Friday, September 23, 2016

Cornelius Parker, You Rascal You

Yesterday's post on set design reuse and attribution (HERE) has developed legs...

The story in Theater Jones (HERE) inspired another one at the Arts Integrity Initiative (HERE) with the perfect title:

"When a Tree Falls in Athens and Rises in Camelot, Whose Design is it Anyway?"

Most good designers understand the ethics of their branch of design instinctively (besides, where's the fun if you just steal another guy's design?), but it's worthwhile discussing these matters.  When is recycling and reuse fair and when is it theft?  What is plagiarism and what is inspiration?  How much "sampling" or borrowing is okay and how much is Too Much?

Fair questions.

And the answers are going to vary somewhat from one type of design to another.  For instance, using recycled or stock pieces is legit in theater design (and so eco-sustainable and budget-helpful that we should do it and have a tradition of doing it), but every ethical designer knows that means mix-n-matching bits from many shows then seriously rethinking and redesigning those pieces into a new, original - collaging - not just repainting and changing the designer's name.  Yeesh.  

But even other kinds of designers don't always understand theater design ethics.  Architect friends don't quite get the nuances... seeing as built buildings don't often pick up and move on (as sets or costumes often do).  In architecture it's more often a matter of "did your drawings get reused without agreement?" not "did that porch get trucked away?"  Even then it's looked at as a theft from the physical owner - like stealing a sofa - rather than as a theft from the designer...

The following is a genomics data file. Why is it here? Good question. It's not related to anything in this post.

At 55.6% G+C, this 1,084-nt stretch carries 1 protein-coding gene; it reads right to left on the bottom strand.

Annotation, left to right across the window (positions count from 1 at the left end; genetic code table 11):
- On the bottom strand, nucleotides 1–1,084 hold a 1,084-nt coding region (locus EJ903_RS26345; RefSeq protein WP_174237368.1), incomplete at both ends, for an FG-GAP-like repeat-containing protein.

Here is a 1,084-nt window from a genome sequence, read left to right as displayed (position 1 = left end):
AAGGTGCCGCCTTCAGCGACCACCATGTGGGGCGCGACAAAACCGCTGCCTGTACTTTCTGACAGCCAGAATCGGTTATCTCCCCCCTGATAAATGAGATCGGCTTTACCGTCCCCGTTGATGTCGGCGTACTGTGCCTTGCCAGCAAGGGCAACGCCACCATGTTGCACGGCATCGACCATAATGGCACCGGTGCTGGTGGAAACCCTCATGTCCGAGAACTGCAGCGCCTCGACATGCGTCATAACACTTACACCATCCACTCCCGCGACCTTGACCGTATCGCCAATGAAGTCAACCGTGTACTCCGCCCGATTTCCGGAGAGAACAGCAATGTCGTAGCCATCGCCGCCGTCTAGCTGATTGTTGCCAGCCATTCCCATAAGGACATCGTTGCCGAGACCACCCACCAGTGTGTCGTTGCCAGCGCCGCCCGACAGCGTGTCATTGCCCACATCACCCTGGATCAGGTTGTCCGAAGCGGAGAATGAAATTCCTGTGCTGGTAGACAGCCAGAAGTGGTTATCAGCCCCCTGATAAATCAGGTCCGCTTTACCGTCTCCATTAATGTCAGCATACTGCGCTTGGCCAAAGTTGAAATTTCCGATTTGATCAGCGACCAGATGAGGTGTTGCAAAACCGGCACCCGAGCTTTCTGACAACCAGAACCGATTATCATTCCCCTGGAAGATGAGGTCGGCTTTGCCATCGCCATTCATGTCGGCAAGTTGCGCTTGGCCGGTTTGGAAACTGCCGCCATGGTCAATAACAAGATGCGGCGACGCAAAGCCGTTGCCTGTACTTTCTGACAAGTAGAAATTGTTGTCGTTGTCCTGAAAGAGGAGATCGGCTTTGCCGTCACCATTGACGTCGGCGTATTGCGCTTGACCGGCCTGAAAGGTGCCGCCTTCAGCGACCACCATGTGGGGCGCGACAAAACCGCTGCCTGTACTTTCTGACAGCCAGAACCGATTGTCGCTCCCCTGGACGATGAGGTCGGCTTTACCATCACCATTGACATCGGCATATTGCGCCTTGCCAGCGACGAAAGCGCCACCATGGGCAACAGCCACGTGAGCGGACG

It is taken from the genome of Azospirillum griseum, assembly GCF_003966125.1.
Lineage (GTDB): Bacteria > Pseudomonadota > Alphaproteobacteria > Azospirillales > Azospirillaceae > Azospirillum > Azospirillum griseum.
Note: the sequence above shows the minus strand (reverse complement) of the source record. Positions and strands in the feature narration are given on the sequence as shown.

...unless the designer and building are very famous.  There are loud art/ethical questions about removing the Elgin Marbles from the Parthenon or selling bits of Greene and Greene's Blacker House for profit and replacing them (in the house) with reproductions.  The DMA has the real front door.


The Dallas Museum of Art has such legalese copyright policy that, frankly, I'm frightened to use their photo here even with attribution on this fair-use-y post.  They don't seem worried about vulture-picking the carcass of that great artwork the Blacker House, but I bet they're pretty defensive of the copyright of the photo of their loot.  

Cornelius Parker?  He's the unethical (and imaginary) theater designer who reused a fellow designer's work without informed permission, appropriate payment, or full attribution.

Still a gorgeous tree. 

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